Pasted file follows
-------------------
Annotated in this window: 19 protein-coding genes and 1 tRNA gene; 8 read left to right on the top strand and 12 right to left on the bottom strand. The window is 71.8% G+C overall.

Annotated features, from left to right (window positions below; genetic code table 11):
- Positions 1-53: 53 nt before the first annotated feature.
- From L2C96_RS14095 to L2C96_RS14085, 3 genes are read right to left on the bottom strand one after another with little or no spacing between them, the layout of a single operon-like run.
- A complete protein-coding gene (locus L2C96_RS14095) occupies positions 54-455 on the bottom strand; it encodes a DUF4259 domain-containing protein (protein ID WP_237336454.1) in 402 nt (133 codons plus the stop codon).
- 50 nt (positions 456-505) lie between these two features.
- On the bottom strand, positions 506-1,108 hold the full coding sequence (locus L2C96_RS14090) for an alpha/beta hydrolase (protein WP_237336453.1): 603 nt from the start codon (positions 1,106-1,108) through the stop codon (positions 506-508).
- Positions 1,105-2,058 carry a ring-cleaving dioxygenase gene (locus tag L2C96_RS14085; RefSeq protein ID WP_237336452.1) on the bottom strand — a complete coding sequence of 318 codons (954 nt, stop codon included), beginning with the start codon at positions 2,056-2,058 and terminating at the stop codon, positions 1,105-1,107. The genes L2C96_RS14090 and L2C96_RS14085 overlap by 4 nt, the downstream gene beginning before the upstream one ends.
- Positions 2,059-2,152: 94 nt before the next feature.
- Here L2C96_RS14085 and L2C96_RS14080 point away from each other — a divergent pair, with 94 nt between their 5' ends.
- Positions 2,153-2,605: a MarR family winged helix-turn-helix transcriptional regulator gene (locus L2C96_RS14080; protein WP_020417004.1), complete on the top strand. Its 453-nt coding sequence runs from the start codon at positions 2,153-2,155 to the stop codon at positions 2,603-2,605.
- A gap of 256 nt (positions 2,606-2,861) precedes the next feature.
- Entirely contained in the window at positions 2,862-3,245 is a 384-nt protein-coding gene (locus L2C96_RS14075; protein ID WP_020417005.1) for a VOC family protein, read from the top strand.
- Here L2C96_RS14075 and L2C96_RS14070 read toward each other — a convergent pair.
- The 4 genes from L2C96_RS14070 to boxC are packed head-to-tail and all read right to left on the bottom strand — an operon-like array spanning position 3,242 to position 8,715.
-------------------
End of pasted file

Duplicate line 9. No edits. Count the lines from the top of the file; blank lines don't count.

- Positions 2,059-2,152: 94 nt before the next feature.